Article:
“I’m currently enjoying writing historical fiction but I also enjoy writing about life in the present,” says Mohammad Hasan Alwan Image Credit: AFP

Mohammad Hassan Alwan’s phone has been ringing nonstop ever since his novel, A Small Death, won the 2017 International Prize for Arabic Fiction (Ipaf) on April 25 at the Abu Dhabi International Book Fair.

A Small Death

By Mohammed Hasan

Alwan, Dar Al Saqi, 592 pages. Dh66

“I’ve been surrounded by the media since then so I never had the chance to let it sink in until a few days later,” he says. “I’m all right now. The shock has worn off.”

For the 38-year-old novelist, there are a lot of people to thank for his success. “I’m full of gratitude for a lot of people who helped make this possible, from the people whose writing, studies and theses I relied on to gather information — most of whom don’t know me — to my friends who read my novel and helped me refine it until its publication.”

And then there are the committee members and judges at Ipaf who turned the award into a vital platform for Middle Eastern writers, allowing them to showcase their works and reach a wider audience.

Ipaf turned 10 this year and the annual prose award is run with the support of the Booker Prize Foundation in London and funded by the Abu Dhabi Tourism and Culture Authority (TCA Abu Dhabi). Along with a $50,000 (Dh183,000) cash prize, winning novels are offered additional funding to encourage their translation into English.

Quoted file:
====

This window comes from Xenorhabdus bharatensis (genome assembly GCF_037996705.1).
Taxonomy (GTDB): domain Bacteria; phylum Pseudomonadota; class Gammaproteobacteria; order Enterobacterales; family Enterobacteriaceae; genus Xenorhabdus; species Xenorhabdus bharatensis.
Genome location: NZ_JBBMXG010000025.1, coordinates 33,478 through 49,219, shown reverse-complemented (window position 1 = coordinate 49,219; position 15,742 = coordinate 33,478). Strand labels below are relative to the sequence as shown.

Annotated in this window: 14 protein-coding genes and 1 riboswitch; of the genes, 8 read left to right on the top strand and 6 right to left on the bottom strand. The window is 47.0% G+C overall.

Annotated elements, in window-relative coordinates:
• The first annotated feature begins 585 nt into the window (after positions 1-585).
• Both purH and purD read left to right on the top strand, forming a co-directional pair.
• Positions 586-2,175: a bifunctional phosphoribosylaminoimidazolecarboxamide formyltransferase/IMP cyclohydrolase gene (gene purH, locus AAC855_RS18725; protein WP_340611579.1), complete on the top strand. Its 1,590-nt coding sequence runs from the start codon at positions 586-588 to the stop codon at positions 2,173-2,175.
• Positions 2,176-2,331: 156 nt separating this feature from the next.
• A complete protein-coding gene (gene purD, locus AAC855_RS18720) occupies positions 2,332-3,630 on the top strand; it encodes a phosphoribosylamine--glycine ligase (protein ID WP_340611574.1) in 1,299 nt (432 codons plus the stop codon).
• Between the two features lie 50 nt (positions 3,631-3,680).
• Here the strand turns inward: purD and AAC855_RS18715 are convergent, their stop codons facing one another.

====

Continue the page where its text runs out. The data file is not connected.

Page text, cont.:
“I always look at any literary event to promote my book and gain access to readers that I wouldn’t able to reach without the attention from these platforms,” the Saudi national tells Weekend Review. “I always look for new readers — they are one of my main sources of inspiration — that’s one of the greatest rewards that any literary award gives me.”

A Small Death is a fictionalised account of the life of a Sufi saint, Muhyiddin Ibn ‘Arabi, from his birth in Muslim Spain in the 12th century to his death in Damascus. It follows his mystic Sufi experience and heroic travels from Andalusia to Azerbaijan through Morocco, Egypt, the Hijaz, Syria, Iraq and Turkey. Of a sensitive and anxious nature, Muhyiddin struggles with inner turmoil throughout the course of his travels. Witnessing fictitious events including savage military conflicts, he attempts to fulfil his mission against a backdrop of states and several cities and the numerous people he comes in contact with. “Ironically, many people assume that I wrote about him because he was a Sufi saint but actually, what appealed to me in writing this novel was all the travelling he did,” Alwan says. “Ibn ‘Arabi travelled for over 50 years, he lived in about 40 cities, never staying in each place for more than a few years,” Alwan explains.